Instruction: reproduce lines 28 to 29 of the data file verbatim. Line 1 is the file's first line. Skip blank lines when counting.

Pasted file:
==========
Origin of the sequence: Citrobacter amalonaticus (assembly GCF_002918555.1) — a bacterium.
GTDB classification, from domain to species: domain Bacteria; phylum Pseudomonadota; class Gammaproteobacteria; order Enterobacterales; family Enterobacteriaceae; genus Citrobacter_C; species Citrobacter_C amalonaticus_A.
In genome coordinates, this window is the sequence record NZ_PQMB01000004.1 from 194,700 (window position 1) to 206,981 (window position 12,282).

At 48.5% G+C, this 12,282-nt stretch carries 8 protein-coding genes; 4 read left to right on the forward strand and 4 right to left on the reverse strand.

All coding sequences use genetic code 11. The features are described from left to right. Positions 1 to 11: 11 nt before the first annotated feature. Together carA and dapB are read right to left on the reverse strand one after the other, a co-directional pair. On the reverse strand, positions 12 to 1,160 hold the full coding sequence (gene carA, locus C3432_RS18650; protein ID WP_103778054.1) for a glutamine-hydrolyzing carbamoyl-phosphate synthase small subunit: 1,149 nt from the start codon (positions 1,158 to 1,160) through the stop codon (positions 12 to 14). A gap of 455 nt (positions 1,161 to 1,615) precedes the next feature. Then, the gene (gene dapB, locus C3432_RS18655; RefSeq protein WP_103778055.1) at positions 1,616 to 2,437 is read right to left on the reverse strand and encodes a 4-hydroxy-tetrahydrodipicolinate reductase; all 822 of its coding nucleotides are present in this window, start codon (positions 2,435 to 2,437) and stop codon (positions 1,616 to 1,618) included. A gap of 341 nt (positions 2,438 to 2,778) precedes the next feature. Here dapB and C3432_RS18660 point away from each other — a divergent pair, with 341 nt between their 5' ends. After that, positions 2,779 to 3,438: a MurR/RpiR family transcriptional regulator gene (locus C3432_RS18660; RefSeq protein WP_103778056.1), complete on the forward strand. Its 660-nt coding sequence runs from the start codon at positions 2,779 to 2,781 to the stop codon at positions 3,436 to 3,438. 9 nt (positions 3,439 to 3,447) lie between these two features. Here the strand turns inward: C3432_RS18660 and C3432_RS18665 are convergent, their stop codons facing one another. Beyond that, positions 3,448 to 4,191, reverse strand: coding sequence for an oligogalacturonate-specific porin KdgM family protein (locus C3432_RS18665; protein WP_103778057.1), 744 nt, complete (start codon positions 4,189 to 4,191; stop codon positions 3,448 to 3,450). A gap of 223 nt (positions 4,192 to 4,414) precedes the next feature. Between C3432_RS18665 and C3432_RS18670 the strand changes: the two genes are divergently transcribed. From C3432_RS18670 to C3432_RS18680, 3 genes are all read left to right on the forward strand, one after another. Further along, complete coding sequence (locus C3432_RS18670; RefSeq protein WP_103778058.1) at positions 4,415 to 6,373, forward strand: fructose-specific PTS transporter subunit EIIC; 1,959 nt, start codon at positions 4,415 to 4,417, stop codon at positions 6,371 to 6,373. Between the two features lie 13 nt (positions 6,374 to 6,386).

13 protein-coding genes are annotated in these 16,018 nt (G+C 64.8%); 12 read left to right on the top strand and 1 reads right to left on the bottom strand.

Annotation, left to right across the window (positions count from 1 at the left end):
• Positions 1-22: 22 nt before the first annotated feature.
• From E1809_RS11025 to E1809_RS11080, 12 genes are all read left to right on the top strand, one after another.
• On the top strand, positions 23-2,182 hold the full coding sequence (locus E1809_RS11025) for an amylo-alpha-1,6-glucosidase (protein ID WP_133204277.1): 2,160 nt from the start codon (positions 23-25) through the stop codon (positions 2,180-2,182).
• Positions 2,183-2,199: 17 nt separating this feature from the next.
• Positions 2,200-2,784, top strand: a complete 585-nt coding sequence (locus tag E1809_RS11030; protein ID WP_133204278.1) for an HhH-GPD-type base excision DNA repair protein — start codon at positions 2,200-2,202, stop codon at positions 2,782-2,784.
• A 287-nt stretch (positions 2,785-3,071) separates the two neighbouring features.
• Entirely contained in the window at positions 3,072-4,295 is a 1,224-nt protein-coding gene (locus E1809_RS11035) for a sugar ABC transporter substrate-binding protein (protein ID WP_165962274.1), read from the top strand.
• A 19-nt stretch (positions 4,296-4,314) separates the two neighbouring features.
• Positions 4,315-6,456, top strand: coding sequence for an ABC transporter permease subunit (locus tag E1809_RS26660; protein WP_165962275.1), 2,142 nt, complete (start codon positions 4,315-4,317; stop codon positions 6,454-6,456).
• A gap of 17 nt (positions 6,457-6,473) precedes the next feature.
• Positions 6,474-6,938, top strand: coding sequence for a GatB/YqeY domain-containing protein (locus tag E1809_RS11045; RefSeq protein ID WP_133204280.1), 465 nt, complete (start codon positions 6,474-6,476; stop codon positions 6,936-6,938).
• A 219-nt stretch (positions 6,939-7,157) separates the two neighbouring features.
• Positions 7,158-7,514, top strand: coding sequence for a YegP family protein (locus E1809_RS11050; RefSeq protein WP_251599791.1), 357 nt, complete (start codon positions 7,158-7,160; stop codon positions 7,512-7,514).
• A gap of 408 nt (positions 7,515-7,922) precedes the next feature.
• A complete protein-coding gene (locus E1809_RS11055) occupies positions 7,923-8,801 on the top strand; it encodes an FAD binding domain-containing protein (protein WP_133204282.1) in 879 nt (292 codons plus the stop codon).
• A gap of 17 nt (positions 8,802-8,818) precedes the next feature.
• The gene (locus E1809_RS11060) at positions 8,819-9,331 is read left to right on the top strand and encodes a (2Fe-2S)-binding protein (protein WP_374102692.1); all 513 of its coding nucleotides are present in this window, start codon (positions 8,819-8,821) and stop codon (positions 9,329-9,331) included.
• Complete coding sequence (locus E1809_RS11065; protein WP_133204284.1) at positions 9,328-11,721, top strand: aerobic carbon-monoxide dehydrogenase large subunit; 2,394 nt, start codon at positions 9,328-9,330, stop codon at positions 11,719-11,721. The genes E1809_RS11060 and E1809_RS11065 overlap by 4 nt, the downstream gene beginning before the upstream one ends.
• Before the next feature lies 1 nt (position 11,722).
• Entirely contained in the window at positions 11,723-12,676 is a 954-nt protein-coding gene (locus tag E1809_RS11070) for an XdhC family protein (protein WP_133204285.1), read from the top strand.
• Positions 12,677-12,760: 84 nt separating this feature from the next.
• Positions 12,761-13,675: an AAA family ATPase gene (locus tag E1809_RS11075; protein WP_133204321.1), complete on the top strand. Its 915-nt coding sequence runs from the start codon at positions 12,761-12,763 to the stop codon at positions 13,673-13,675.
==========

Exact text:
• Positions 12,677-12,760: 84 nt separating this feature from the next.
• Positions 12,761-13,675: an AAA family ATPase gene (locus tag E1809_RS11075; protein WP_133204321.1), complete on the top strand. Its 915-nt coding sequence runs from the start codon at positions 12,761-12,763 to the stop codon at positions 13,673-13,675.